All had miserable lives, great books or no.  I was chugging along amiably enough when I began noticing a pattern: many of these poor unhappy writers meet happiness in eternal rest.  Of George Eliot, buried beside her beloved George Lewes:


“It was fitting that the author would spend eternity with the one who had always seen her inner beauty and whose love had ‘conferred happiness upon her life.’”


Of Mark Twain, who died mourning his wife:


“On the tail of Halley’s Comet, he was able to return to his Eden, and his Eve.”


On Carson McCullers:


“Maybe in the next world, unlike this one, her heart no longer had to be ‘a lonely hunter.’”


Maybe you believe in the afterlife and are okay with this.  Me, I’m horrified.  I’m all for a fab afterlife, but how do we know?  Worse, perhaps, is Gellman-Wagner’s habit of putting thoughts in her dying authors’ heads.  Oscar Wilde dies, not in a grungy hotel room, but recalling his salad days as the toast of the town.  Poor Martha Gellhorn is imagined looking down from heaven, enraged at her obituary, which neglects her career in favor of her famous husband.  “In retrospect,” Truman Capote’s happiest hours were spent during childhood, making up stories for his aunts and good friend Nelle Harper Lee.  Really?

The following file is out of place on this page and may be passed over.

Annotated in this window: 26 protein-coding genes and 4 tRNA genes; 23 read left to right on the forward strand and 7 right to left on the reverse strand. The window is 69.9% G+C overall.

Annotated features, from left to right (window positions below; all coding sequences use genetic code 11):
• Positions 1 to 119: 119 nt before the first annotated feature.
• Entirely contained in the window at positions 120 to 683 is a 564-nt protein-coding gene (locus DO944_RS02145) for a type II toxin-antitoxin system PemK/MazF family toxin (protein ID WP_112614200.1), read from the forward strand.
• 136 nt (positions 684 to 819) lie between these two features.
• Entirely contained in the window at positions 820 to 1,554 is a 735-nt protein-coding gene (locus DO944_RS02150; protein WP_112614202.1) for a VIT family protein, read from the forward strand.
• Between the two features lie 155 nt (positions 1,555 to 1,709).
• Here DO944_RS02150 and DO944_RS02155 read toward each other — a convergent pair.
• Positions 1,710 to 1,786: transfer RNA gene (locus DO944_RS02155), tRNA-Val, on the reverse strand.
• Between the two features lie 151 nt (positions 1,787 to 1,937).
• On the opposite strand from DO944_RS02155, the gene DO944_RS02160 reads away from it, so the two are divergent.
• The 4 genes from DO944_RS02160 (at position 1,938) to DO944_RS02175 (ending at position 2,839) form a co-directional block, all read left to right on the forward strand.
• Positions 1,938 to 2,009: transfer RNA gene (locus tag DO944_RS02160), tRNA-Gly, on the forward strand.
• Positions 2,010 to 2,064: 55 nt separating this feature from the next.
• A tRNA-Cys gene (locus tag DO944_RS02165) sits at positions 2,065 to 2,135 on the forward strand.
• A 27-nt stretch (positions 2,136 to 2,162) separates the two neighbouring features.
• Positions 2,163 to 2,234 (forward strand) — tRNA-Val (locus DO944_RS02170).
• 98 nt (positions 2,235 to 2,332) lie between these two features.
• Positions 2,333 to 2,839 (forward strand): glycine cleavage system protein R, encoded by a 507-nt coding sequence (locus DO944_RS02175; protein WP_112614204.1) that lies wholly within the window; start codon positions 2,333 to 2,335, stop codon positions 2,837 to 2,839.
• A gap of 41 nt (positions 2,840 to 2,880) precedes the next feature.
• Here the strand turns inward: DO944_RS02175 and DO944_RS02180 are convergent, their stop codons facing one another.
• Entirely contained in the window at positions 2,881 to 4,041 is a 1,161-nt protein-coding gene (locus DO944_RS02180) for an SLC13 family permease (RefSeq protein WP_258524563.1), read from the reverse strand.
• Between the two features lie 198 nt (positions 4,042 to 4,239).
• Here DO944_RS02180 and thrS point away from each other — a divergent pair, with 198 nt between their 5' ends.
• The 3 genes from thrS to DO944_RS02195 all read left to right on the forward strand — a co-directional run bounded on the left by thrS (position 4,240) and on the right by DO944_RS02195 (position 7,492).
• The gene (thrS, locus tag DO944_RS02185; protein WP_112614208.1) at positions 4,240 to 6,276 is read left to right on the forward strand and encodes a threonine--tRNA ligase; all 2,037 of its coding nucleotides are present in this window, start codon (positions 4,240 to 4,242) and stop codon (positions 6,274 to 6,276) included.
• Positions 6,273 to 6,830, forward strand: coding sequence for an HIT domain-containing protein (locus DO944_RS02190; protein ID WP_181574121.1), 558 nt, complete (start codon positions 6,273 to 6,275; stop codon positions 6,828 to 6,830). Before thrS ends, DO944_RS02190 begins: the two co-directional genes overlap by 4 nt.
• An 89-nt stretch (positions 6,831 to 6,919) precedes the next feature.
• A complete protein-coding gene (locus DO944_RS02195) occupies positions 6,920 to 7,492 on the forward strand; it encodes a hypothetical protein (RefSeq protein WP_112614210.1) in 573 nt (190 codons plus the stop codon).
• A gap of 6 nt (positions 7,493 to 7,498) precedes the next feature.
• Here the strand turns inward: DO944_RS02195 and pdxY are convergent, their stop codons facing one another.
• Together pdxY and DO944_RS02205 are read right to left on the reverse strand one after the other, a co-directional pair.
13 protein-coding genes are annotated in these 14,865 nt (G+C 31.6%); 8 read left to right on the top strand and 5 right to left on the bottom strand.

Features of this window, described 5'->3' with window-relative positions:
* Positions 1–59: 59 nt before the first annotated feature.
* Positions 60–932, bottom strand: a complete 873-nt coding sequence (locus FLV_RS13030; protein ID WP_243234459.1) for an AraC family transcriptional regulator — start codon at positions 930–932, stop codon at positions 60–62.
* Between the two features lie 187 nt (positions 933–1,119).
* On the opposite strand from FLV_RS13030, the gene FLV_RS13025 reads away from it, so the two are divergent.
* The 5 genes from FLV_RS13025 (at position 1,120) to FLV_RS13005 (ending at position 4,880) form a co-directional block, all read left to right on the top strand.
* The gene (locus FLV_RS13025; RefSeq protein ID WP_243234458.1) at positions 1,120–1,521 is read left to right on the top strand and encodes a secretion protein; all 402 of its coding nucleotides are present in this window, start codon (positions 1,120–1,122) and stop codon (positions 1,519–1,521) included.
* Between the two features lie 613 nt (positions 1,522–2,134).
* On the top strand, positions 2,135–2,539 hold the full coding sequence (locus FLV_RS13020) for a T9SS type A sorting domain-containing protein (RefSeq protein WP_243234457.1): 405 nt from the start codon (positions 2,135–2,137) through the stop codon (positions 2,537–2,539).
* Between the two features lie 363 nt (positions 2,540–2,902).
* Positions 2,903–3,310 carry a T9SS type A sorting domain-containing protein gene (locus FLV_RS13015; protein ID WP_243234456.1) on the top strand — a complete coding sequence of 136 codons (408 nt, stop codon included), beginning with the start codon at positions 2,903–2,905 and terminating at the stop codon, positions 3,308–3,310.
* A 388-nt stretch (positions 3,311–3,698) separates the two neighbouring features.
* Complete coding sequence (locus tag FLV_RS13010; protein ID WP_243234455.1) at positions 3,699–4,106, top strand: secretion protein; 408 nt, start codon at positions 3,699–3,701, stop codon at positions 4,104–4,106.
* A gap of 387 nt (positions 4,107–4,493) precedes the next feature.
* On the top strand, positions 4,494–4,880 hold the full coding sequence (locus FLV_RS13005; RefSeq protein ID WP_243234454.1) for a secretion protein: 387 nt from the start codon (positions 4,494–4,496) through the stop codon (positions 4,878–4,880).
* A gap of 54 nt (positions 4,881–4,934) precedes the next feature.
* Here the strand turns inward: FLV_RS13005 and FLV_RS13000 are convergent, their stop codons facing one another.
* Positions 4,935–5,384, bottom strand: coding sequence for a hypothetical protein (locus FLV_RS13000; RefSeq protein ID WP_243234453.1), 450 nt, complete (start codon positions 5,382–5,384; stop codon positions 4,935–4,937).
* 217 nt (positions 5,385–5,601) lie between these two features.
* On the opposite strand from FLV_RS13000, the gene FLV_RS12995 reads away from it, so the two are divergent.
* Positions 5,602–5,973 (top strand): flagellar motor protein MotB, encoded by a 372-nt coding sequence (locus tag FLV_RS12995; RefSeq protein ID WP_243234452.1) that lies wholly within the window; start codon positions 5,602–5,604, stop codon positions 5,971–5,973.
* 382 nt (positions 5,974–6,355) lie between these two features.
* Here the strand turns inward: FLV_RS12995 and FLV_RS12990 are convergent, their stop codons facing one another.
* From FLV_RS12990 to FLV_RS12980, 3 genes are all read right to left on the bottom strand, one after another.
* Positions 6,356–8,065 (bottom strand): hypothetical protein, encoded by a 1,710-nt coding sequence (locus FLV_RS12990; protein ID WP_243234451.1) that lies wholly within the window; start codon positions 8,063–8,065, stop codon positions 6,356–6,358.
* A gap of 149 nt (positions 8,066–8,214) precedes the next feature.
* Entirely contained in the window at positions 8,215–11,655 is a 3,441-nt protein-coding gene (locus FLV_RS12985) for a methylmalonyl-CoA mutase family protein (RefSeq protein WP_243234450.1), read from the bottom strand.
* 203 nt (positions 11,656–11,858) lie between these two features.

I kept on.  Then I reached chapter 18, Atlas Shrugged.  Like many 15-year-old bookworms, I went through a major Ayn Rand phase.  I read all her books, then moved on to secondary sources, notably Nathaniel Branden’s My Years With Ayn Rand (the 1989 text) and Barbara Branden’s The Passion of Ayn Rand.  The Brandens, now divorced, were some of Rand’s most passionate acolytes.  By now the story of Rand’s affair with the younger Nathaniel while the two were married—Nathaniel to Barbara, Ayn to actor/artist Frank O’Connor—is the stuff of contentious legend.